The opal is the birthstone for October… or tourmaline, depending on who you ask. Opals are the most well-known birthstone for the month of October. They are very varied rocks, with varying looks depending on how they originated. Some jewelry uses precious opals, which are noted for their brilliant iridescent hues. However, even the less brilliant common opals have a tranquil beauty that makes them desirable as specimens.
Opals, unlike most other gemstones, do not qualify as minerals in the traditional sense. They are made up of a dense lattice of microscopic silica spheres. Because of the interference of light with their internal structures, these jewels, known for their “dance of colors,” flash rainbow colors when moved.
Opals develop in volcanic rocks near the surface, inside holes, and fractures. Percolating water in the ground dissolves silica, which finally precipitates to produce opal in sedimentary volcanic ash rock. In rare circumstances, it is used to replace fossils — shells, bones, and wood – whose original material has decomposed.
Opal is a delicate stone whose appearance may be readily changed by changes in heat and pressure. The look of the gemstone is determined by the quantity of water contained inside it. When water evaporates from the opal, the stone shrinks somewhat and the tension of the evaporation causes fissures.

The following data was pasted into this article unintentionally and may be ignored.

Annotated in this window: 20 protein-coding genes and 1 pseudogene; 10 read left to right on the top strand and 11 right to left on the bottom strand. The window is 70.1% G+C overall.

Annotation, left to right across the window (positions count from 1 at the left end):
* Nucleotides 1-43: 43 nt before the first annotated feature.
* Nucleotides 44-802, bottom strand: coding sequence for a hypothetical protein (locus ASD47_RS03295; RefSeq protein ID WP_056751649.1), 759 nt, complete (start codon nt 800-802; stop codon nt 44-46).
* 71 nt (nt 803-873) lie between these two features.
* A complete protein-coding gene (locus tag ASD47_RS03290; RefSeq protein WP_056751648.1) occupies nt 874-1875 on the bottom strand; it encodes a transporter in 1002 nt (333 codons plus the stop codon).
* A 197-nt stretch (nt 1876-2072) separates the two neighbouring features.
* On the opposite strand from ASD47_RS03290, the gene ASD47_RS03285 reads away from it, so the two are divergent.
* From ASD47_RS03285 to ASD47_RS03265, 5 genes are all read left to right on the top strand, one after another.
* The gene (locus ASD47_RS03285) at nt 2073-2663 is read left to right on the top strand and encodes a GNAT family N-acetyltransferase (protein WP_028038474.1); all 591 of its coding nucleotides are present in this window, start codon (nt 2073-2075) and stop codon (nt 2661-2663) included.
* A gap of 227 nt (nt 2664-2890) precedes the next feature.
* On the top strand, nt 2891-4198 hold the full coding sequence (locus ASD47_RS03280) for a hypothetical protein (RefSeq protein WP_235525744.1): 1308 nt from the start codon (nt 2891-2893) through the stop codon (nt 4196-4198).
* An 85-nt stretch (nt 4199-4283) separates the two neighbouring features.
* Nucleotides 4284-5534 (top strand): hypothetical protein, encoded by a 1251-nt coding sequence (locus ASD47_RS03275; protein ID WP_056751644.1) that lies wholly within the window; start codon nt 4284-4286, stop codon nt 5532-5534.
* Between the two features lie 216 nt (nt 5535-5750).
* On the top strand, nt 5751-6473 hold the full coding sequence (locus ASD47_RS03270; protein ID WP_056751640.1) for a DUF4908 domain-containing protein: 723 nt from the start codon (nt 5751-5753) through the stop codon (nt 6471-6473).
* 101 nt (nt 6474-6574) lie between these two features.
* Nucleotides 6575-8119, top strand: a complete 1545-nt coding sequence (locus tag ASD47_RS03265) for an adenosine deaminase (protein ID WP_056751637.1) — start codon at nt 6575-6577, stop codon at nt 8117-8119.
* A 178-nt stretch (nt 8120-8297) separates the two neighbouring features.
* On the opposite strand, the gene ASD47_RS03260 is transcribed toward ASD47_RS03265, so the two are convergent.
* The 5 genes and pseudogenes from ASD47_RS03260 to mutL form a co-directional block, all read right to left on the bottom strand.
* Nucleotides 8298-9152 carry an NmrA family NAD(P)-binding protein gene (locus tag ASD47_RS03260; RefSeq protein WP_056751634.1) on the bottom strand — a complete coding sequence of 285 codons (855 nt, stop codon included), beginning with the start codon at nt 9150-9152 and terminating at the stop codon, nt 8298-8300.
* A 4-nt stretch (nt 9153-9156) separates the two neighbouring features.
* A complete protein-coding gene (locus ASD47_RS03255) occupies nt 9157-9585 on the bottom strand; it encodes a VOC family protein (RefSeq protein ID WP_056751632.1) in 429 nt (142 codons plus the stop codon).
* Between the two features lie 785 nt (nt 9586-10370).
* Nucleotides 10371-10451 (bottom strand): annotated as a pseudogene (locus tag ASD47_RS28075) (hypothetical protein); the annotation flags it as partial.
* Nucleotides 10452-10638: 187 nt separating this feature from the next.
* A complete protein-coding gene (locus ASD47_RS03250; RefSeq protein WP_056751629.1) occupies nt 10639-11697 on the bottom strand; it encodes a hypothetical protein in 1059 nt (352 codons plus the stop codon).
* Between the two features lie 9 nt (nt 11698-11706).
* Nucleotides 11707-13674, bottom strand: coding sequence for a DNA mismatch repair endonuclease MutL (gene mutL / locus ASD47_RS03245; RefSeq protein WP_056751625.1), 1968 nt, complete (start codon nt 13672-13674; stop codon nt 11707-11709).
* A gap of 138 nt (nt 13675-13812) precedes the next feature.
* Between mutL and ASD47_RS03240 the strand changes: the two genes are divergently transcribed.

Opals’ distinctive hues are caused by imperfections inside the stone. Tiny gas bubble inclusions are seen in milky or pearly opals. Yellows and reds indicate the presence of iron oxides. Magnesium oxides and organic carbon inside the stone give the magnificent black opals their hue, which occasionally flashes green, blue, and red. The harlequin pattern is one of the most precious opal patterns, with big angular areas of red, yellow, and green that resemble the checks on a clown’s outfit.
Australia produces the majority of the world’s opals. It is well-known for its stunning black opals. Ethiopia is another new opal-producing country. On a lesser scale, a diverse range of opals may be discovered in northern Nevada, including some in the form of petrified wood. Mexico, Canada, Brazil, Honduras, Nicaragua, Guatemala, Turkey, and the Czech Republic are also commercial opal producers.
legend of opal
The term “opal” is derived from the Sanskrit word “upala” as well as the Latin word “opalus,” which means “precious stone.”
Pliny the Elder, an ancient Roman natural historian, wrote of the opal’s mesmerizing iridescence in his work “The Natural History of Precious Stones.”